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[i] "Hurry up!" their mother said, and the three boys clambered onto the train. . . .

[ii] They were carried along a dark tunnel, which seemed to be taking them right underneath the castle, until they reached a kind of underground harbor, where they clambered out onto rocks and pebbles. . . .

[iii] Then they clambered up a passageway in the rock after Hagrid's lamp, coming out at last onto smooth, damp grass right in the shadow of the castle.

(Harry Potter and the Sorcerer's Stone)

Does this word, clamber, used only when somebody climbs up something using their hands? Or can it also be used when they don’t use their hands?

  • to climb or move with difficulty or a lot of effort, using your hands and feet (OALD)
  • to climb or crawl in an awkward way (Merriam-Webster’s)
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    I could find no reference in any dictionaries specifying the use of hands while clambering. Its just an awkward/hurried climb it seems. – VijayaRagavan Nov 15 '13 at 12:17
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    @VijayaRagavan The OED says: "intr. To climb by catching hold with hands and feet; to creep or crawl up (or down); to climb with difficulty and effort." Collins says: "usually foll by up, over, etc to climb (something) awkwardly, esp by using both hands and feet". The AHD says: "To climb with difficulty, especially on all fours; scramble." Macmillan says: "to climb something with difficulty, using your hands and feet" – snailcar Nov 15 '13 at 15:39
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    Those were the first four I checked. I eventually managed to find one which didn't directly specify the use of hands, which was Wiktionary, though it used the word climb which usually implies the use of hands... – snailcar Nov 15 '13 at 15:40
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    JKR probably wants to indicate disorder and hurry more than a specific set of physical actions. When I see the word, I just think of people doing whatever they can to get somewhere. That probably means using their hands (and, certainly, children boarding a train will make use of their hands—to the chagrin of their germaphobic guardians), but I wouldn't categorize that as a strictly essential element of the word's usage. – Tyler James Young Nov 15 '13 at 20:05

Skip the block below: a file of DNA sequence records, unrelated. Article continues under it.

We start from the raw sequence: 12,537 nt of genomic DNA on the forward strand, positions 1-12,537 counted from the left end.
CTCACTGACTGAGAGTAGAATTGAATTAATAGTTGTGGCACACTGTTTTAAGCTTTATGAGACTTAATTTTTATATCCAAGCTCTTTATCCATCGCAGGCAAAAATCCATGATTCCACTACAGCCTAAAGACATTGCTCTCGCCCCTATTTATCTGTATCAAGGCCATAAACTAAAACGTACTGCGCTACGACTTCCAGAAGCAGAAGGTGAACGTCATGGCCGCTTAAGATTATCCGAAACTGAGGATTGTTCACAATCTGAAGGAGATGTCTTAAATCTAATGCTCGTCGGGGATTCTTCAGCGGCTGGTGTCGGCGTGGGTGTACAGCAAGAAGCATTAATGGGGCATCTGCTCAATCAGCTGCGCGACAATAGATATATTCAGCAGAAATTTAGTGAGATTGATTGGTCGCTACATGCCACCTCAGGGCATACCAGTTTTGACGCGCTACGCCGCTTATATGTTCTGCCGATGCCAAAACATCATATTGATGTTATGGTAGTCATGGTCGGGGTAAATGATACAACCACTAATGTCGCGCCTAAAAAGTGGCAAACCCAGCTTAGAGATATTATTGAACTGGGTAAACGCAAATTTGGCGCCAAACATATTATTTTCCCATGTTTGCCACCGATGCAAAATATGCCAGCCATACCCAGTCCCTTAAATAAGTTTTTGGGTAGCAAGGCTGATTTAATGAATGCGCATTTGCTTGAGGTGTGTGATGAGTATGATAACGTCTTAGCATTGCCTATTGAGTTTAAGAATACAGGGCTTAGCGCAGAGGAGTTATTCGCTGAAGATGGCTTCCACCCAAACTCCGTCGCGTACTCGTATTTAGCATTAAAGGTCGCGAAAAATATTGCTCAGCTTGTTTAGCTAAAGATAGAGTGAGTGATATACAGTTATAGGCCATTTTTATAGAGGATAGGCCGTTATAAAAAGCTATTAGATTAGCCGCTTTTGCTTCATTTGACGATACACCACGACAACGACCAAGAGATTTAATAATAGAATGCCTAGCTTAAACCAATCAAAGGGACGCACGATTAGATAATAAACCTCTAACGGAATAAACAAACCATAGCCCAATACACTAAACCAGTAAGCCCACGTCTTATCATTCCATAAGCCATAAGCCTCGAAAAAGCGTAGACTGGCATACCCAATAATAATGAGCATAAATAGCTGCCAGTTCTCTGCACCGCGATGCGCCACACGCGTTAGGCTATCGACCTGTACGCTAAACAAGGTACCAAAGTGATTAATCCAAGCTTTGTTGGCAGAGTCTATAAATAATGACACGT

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    In all your quoted instances I see no indications that hands weren't involved- I picture each of them with hands. – Jim Nov 16 '13 at 5:36
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As mentioned in the comments to the question, 'clamber' means 'to climb with difficulty using hands and feet'. However, one could argue here that Rowling is using 'clamber' almost in a poetic/metaphorical sense that does not require the use of hands as well as feet.

If I recognise the parts of the first Harry Potter book correctly, not all of those passages may indicate the new first years actually using hands and feet to arrive at Hogwarts. Although clambering in or out of a boat or train certainly would require hands, a crowd of children in new school uniforms approaching the castle up a muddy passageway on hands and feet does not seem right. The right sense is more of an untidy, childlike ascent of a slope.

In the same way if Rowling said "then they climbed up a passageway", you would know they are not literally climbing using hands and feet.

Interestingly, there is a separate quite technical sense of 'clamber' used in hill-walking in Scotland. There is specifically means something you can't walk to the top of, but you don't need expert climbing equipment or expertise to ascend. Thus, there are several hills in Scotland you can only get to the top of by 'clambering', but only one (the 'Inaccessible Pinnacle) where you are required to 'climb'.

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